My brain has always felt like a bit of a circus. I suffered for many years at the hands of my neurodiversity, having not received the support I so desperately needed. I went 28 years of my life never meeting another girl or woman with ADHD, which was incredibly isolating. But there was always music and writing. My hyper-focus, I truly believe, has saved my life.
In my first few years on this planet, I was displaying behaviour of a relatively neuro-typical child. There was no real cause for concern – academically I was working as expected and was able to confidently socialise with other children. While nursery and school reports showed that I had no “stickability” and quickly moved from one activity and friendship group to another, I was happy and making progress.
As the years passed, things slowly began to change. I became increasingly aware that my brain worked differently to the people around me. I had zero control over my emotions, I was acting on impulse, making stupid decisions with no real regard for the consequences, and my memory and organisational skills were failing me on a daily basis. I found it impossible to sit through lessons without walking around, chatting to other people and being incredibly loud. My only escape was my hyper focus for music and writing. Teachers told me I couldn’t concentrate, but when given a guitar and a notepad and pen, I was able to focus for hours on end. I wanted to learn, desperately, but I wasn’t stimulated.
Behaviour systems were put in place for me at school and I was continuously punished for poor timekeeping, missing homework deadlines, being too loud or forgetting the things I needed for lessons. No matter how hard I tried, nothing changed. School became more difficult. Life was becoming difficult. Little did I know that things were only going to get harder.
As I approached adulthood I began to resent the people in my life.
“Why do I have to constantly try so hard?”
“Why do I always get EVERYTHING wrong?”
I asked myself these questions every day and my behaviour was beginning to effect the people closest to me. From jumping off balconies, binge drinking, outbursts of extreme emotion, breaking things in the family home, self-harm, one night stands and moving from one toxic relationship to another, I was a liability. By the time I was 20 I had dropped out of two university courses and had worked over 12 jobs, never keeping one for longer than a few weeks at a time. I was angry at the world, I felt completely isolated and I hated myself.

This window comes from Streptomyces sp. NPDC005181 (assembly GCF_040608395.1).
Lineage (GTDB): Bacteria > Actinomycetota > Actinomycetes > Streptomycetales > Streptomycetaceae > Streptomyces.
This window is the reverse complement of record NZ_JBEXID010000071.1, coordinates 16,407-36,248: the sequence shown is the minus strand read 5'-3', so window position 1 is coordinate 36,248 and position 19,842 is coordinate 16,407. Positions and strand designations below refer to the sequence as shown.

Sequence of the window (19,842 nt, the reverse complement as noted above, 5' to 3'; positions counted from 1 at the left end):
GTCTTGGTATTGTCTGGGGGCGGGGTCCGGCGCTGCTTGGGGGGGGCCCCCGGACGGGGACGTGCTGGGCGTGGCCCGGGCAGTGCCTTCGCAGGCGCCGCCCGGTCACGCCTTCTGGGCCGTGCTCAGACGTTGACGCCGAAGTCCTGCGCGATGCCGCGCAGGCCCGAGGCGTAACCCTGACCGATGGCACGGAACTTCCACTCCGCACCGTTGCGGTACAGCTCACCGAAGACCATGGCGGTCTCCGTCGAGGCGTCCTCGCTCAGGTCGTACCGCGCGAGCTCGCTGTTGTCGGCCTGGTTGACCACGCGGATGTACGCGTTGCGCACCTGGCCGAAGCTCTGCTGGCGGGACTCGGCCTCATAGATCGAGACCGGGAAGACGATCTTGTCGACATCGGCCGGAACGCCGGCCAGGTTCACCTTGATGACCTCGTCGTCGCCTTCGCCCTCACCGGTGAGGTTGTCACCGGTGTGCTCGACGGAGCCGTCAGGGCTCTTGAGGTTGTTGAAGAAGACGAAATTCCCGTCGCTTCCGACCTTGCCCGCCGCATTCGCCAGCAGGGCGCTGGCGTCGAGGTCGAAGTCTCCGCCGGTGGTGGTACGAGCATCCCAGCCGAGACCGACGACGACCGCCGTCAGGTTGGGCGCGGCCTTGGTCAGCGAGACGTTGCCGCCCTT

On numerous occasions I had been to my GP, who was quick to tell me it could be hormonal. Over the years I had been misdiagnosed with anxiety, depression and borderline personality disorder, to name but a few. I had sat through numerous group therapy sessions, one-on-one counselling, tried every anti-depressant and anti-psychotic drug there was, but none of it worked.
Because I wasn’t depressed, or hormonal.
I was a woman with ADHD and I knew it.
After waiting lists, more tests, group therapy sessions and private consultations in London I was finally diagnosed with ADHD (Combined type).
When you live with ADHD, or any other neurodiversity, it can feel impossible to see a light at the end of the tunnel. Years of being called careless, reckless, unstable and lazy while the world told me I was doing things ‘wrong’ had left me with crippling low self-esteem in my adult life and it was easy to see why. Nobody had told me that having ADHD could be a gift!
There was a time when I wholeheartedly believed I would never live a life of stability. Having my own family, a group of close friends and doing a job I loved seemed completely out of the question. It’s been a long painful journey but I am so grateful it brought me here, and I am slowly learning to fall in love with my ADHD brain. Some days are more challenging than others and I still need to work hard to manage my emotions and have to put things in place to help me remember very simple tasks, but my extreme hyper focus for writing and music has given me a platform to be able to share my experiences through Spoken Word and song.
I now perform and speak publicly about my ADHD in a bid to help others on their journey. I have had the pleasure of being listed in the Top 50 Influentual Neurodivergent Women 2019, been featured on the BBC and now my material gets shared in ADHD and Mental Health support groups up and down the country.
If you are struggling with your ADHD right now, hold on. You have been gifted with an extra ability, a super power! Surround yourself with people who make you feel amazing - you are amazing. We need to open up the conversation around ADHD, connect and share experiences and being even a small part of that movement feels electric. I have found my purpose, and it’s only a matter of time before you find yours.